So in essence, I think that if you own some land you can “sell” some of the rights to your neighbors, and now they are in control of some uses of your own property. I think you can do it so that the owners are not identified by name, but by “whoever owns Greenacre can vote to stop the owner of Blackacre from painting it orange”. So then if A who owns Blackacre wants to sell it, he can only sell what he owns–so whoever buys it, buys Blackacre subject to these conditions.

All this is fine and interesting, and I have touched on it, and I think the law mainly gets it right, though I think I or others could clarify it, but …. the point is: this only helps to justify the case for restrictive covenants, HOAs, (voluntary negative servitudes [IP rights are involuntary negative servitudes], and even the case for corporations and things like trusts etc. BUT it does NOT help the case for IP for a number of reasons. Rothbard was just confused on this issue whcih I did try to elaborate on, in the “reserved rights” section of Against IP. Because in his argument, he sneaks in the assumption that when you reserve rights you can reserve “the right to copy”. For a variety of reasons, which I’d be happy to elaborate on, this simply doens’t work. THis can’t be made into a real right. Rothbard was too rationalistic here, IMO. and he didn’t understand how IP law worked, so he got into academic mode which is la la land.

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So if I own a book I can “sell it” subject to some constraints. If it’s worth it for a $9 object to work up a contract between me and the buyer, I can restrict his rights in it. Why he would ever agree to this is a mystery, and I think the entire idea of this breaks down. But in principle–sure. A can sell B a book and A can retain some rights in it. So that if B uses the book in certain ways, B is …. I dunno, committing trespass? The problem is that this is a small purchase and B would never agree to this bullshit, esp. b/c he can just get a free, pirated copy not subject to this crap. And also because, the problem is not B. I don’t know why anyone thinks an author A can get his loyal fans B to buy his book and contractually agree to pay tons of money if they USE THE KNOWLEDGE IN THE BOOK, but fine. Ignore that problem. The real problem is that sure, fine, if B tries to sell the book to C and B has agreed not to do so, sure, in theory, A can get “the book back” from C. Fine. It’s like a stolen watch scenario. BORING. BORING. BORING. STOP BORING ME, PEOPLE.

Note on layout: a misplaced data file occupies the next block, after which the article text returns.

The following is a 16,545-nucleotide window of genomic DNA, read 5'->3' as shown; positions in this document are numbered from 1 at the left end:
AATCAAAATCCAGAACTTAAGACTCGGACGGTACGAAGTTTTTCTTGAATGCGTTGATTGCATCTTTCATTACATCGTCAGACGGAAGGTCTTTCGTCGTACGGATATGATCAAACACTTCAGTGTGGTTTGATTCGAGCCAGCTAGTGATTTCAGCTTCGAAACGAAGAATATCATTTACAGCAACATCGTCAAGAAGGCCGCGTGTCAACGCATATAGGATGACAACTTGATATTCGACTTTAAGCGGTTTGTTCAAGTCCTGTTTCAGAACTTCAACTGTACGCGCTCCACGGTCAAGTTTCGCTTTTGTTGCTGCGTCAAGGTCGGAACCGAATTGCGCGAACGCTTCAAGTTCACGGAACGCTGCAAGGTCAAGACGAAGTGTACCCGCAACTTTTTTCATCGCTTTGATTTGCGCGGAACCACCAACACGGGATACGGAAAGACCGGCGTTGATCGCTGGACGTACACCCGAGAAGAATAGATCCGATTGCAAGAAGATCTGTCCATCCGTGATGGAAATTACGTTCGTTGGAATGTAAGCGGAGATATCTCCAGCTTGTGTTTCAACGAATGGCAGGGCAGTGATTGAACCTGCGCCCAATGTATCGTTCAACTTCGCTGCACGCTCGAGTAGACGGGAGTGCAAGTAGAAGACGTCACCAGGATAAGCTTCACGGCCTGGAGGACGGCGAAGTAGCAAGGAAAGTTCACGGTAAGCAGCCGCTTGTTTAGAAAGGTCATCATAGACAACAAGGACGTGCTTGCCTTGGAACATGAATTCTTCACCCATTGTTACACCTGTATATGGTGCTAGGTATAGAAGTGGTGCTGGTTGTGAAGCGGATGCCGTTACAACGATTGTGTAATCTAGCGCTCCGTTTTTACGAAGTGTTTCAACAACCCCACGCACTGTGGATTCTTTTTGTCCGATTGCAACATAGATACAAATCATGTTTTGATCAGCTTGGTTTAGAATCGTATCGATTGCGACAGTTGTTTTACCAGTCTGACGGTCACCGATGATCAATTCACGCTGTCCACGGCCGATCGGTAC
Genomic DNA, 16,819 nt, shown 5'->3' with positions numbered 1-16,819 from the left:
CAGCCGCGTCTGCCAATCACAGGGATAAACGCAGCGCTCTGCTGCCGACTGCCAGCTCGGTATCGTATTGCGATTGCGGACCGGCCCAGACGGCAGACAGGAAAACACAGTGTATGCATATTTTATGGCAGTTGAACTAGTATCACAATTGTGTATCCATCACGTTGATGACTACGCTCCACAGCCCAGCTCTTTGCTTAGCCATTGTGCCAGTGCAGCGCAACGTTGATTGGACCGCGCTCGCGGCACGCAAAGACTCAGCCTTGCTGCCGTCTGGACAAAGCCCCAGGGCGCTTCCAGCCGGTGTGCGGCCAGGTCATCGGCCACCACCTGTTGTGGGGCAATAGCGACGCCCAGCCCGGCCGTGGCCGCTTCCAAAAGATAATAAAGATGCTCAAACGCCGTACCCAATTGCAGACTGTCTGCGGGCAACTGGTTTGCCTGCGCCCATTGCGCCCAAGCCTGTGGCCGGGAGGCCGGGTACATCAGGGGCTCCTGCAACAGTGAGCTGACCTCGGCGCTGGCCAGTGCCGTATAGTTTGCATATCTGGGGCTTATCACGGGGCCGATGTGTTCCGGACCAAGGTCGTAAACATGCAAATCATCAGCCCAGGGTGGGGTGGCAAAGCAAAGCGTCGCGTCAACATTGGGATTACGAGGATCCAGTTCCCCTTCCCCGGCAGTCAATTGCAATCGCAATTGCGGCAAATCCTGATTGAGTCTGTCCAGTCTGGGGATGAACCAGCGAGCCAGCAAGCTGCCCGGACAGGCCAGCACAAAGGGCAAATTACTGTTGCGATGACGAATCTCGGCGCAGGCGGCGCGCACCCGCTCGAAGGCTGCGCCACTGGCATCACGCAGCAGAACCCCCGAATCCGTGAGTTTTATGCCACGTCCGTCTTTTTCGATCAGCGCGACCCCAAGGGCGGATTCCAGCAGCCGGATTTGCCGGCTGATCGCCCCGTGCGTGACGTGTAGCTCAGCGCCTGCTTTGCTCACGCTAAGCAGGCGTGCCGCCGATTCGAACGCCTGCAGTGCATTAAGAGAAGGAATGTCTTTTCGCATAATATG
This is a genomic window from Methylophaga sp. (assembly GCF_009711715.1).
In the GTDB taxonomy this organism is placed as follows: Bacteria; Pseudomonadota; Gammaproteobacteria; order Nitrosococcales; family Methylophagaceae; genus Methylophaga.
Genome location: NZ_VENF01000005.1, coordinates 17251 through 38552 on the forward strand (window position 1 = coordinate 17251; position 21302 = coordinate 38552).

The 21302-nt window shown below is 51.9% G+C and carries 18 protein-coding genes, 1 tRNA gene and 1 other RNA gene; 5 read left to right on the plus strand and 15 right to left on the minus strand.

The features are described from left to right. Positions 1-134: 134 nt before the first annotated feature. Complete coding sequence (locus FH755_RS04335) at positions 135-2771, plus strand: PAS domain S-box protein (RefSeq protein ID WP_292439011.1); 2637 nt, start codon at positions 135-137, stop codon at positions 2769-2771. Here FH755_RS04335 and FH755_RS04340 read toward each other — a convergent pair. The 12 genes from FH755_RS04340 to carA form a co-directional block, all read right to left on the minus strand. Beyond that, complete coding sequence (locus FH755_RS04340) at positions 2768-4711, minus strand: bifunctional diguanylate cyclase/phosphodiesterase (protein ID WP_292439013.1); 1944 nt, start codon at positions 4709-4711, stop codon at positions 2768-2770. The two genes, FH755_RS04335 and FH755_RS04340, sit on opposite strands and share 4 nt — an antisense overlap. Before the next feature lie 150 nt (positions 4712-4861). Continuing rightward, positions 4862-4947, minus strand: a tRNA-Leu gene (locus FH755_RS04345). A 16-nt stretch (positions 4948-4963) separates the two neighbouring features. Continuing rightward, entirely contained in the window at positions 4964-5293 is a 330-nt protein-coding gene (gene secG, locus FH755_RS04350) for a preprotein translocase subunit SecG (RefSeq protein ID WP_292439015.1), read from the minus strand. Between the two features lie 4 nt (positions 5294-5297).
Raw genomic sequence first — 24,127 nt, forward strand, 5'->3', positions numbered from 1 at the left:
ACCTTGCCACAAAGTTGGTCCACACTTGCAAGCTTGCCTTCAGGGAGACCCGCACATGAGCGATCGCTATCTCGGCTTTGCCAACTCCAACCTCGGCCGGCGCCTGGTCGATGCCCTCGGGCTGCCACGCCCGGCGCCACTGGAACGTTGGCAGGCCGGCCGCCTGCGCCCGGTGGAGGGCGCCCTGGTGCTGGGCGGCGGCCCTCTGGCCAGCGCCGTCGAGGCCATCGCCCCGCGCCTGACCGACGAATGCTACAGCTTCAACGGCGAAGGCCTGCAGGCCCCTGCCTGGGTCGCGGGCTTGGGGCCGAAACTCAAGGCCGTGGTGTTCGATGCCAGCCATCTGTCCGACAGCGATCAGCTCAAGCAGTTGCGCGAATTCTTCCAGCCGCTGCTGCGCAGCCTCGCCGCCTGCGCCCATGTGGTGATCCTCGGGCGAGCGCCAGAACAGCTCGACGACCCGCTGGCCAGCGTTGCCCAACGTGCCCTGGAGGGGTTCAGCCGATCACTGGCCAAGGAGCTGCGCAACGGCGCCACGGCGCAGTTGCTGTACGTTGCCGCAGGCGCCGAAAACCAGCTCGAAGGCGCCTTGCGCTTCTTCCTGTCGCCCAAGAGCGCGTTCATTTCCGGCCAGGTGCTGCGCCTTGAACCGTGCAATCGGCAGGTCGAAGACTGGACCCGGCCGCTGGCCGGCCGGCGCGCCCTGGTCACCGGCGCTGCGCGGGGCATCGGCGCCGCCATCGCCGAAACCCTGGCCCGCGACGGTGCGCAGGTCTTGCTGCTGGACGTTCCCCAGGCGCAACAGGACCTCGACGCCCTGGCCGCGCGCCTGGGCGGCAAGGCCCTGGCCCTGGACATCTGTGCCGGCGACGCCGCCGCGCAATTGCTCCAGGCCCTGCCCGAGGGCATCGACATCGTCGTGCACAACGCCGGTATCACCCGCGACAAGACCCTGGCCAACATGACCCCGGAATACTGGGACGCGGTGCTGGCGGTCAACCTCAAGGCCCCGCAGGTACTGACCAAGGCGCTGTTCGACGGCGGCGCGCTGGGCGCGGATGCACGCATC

But the point is: what is “the book”? This is where IP-tards f*ck the analysis up. They think of the book as “the pattern of information.” But they start their reasoning by looking at the physical copy of the book; everyone agrees there is a discrete, identifiable owner of “a book”–meant, as, a physical object. A scarce resource. But then they switch gears and use “the book” to mean “any object that has this pattern embedded on its surface” blah blah blah. So it’s basically equivocation–totally dishonest reasoning. So that was Rothbard’s mistake. He saw that yes, you can “divide up” property rights, and he just assumed “well one of these is the ‘right to copy'”. but this is not a discrete right of ownership. This was his mistake. Buy wording it this way he assumed that there are property rights in information, but… this is question-begging. And there is not.